most of its forest, and agriculture proceeded to strip the topsoil off
vast areas. Yet, Storza Woods has a canopy of approximately 150 year old
hardwoods that suggest the site contains more productive soils than found
in the larger park system along the nearby Chattahoochee River.
Tuliptree dominates the canopy, but several species of oak, sweetgum,
and, at the lower edge of the site, beech and sycamore mix in the canopy.
The understory of primarily american elm and sugarberry also suggest a
relatively rich site. The fertility of the site does not result from
alluvial deposition, but rather seems a consequence of the bedrock and
disturbance history of the area.

Species                        Cbh        Height        Location         
Beech, American          NA        104.6'        Storza Woods
Cedar, Deodar              11'0"      87.9'          Piedmont Park
Dogwood, Flowering   5'2.5"     36.5'          Piedmont Park       
Circumference at 2'
Ginkgo                         13'10.5" 87.3'          High Museum of Art
Circumference at 3'
Hickory, Mockernut    NA        103.5'+      Storza Woods
Lime, Littleleaf             9'10"      66.7'         Piedmont Park      
Tilia contorta (a basswood)
Oak, Northern Red       NA        110'+        Storza Woods
Oak, Pin                       14'1"       92.3'         Piedmont Park   
    104' long spread
Oak, Post                     4'10"       98.1'         Storza Woods     
    Establishes state height record
Oak, Southern Red       NA        108.1'        Storza Woods
Oak, Southern Red       NA        108.8'        Storza Woods
Oak, Water                   NA        94.3'+        Storza Woods
Oak, White                   12'9"     112.9'         Yonah Park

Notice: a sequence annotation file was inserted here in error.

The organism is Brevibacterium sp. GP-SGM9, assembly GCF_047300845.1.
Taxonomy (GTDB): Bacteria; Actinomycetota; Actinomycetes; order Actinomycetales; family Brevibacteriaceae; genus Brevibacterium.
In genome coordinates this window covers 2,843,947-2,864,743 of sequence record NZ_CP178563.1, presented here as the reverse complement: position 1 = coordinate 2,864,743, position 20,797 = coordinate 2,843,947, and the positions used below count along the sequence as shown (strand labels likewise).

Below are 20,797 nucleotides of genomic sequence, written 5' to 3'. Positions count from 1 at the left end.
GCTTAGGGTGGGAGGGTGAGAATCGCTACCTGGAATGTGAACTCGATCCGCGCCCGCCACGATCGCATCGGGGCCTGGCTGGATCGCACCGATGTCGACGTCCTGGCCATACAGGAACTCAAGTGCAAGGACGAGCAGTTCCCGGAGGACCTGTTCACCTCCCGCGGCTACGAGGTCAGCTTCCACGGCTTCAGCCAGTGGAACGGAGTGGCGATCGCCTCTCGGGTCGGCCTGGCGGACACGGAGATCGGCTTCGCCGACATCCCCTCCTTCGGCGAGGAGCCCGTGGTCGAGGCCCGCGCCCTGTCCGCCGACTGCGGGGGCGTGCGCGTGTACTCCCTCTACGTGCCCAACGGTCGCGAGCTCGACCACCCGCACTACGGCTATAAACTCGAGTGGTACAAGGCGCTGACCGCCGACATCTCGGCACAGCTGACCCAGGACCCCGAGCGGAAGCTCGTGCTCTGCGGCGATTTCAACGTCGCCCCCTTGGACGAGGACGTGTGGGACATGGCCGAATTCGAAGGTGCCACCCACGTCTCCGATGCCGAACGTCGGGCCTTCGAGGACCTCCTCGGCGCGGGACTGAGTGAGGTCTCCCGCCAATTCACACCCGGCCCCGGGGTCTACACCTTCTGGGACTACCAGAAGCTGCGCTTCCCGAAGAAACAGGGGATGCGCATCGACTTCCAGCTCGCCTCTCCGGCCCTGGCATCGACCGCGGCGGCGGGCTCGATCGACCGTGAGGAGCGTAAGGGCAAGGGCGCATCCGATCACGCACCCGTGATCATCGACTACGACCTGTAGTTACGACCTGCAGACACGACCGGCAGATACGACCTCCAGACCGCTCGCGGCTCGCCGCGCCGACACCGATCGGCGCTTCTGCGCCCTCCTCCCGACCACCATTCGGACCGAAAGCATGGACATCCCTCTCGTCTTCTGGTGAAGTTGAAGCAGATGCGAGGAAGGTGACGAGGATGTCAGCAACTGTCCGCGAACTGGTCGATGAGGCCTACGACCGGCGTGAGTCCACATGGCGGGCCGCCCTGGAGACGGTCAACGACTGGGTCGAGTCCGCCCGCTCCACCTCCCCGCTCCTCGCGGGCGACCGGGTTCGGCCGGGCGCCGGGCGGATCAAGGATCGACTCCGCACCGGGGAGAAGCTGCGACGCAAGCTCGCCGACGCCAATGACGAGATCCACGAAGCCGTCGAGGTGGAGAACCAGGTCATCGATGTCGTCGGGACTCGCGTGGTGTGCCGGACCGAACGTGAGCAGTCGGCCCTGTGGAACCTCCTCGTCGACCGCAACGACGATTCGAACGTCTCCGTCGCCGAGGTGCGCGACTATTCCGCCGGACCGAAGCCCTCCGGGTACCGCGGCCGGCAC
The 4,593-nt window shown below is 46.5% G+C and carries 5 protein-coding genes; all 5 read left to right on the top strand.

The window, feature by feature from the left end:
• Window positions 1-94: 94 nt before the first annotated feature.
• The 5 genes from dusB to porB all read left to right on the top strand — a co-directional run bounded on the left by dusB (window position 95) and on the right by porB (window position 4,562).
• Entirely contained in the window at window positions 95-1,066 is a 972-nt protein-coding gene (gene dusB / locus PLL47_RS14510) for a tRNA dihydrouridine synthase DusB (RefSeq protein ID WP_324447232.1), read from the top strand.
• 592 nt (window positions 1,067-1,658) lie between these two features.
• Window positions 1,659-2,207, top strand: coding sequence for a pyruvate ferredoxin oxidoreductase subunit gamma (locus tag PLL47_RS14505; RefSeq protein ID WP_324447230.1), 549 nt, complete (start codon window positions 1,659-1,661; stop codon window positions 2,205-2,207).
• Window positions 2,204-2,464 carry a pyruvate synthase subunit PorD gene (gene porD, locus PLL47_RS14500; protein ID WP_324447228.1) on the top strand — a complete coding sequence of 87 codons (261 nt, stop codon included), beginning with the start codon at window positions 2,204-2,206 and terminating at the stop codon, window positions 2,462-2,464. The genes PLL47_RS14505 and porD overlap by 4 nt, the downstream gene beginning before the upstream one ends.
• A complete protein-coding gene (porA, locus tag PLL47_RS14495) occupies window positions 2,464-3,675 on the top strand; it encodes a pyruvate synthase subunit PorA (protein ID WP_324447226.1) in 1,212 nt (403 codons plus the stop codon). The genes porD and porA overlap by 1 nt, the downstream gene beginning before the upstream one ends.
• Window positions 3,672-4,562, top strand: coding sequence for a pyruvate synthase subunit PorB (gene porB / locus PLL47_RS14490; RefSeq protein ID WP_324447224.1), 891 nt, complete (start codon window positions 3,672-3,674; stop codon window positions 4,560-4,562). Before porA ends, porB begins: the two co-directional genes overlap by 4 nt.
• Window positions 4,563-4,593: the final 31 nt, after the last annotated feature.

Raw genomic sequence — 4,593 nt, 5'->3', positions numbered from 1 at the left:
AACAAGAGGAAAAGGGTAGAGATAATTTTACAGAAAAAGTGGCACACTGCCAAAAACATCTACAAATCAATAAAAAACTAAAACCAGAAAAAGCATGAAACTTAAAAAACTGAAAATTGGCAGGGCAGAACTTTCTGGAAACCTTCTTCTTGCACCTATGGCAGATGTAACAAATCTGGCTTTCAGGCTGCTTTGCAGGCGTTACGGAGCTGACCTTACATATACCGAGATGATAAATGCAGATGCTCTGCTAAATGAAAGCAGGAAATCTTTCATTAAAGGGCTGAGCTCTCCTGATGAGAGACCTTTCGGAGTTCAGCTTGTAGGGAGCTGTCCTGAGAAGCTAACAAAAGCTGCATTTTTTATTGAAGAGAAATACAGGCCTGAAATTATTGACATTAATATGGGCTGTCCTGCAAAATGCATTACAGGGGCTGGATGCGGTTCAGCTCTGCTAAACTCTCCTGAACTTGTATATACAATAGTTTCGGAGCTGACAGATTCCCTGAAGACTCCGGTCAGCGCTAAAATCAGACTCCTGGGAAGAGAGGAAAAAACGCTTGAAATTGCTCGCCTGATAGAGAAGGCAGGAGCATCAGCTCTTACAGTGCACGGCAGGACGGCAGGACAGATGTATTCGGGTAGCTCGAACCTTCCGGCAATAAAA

Oak, White                   NA        123.4'         Storza Woods
Paulownia                     13'1"      NA           Atlanta Botanical
Garden   Circumference @ ~3.5'
Pine, Loblolly               NA        118.6'        Storza Woods
Sweetgum                     11'10"    NA            Piedmont Park
Sweetgum                     7'4"        124.7'        Storza Woods
Sycamore                      NA        89.5'          Piedmont Park
Tuliptree                      15'0"      NA            Storza Woods
Tuliptree                      NA        127.1'        Storza Woods
Tuliptree                      12'9"      130.3'        Yonah Park
Tuliptree                      NA        136.6'        Storza Woods
Tuliptree                      NA        ~142.2'       Storza Woods

Storza Woods Rucker Index
Tuliptree        142.2'
Sweetgum       124.7'
White Oak      123.4'
Loblolly Pine 118.6'
N. Red Oak    ~115'
S. Red Oak    108.8'
Mockernut    ~105'
Beech             104.6'
Post Oak        98.1'
Water Oak     ~98
Total              ~113.8'

A handful of other tuliptrees in Storza Woods likely exceed 140', and one
may reach 150'. These are the greatest heights so far found for the
species in the Georgia piedmont. Similarly, southern red oak certainly
exeeds 110' at the site and may approach 120', taller than any individual
of the species so far identified in the state. Many of the canopy trees
at the site are eight to 10' cbh. The pin oak easily out-points the
current state champion; as would the paulownia.

Jess Riddle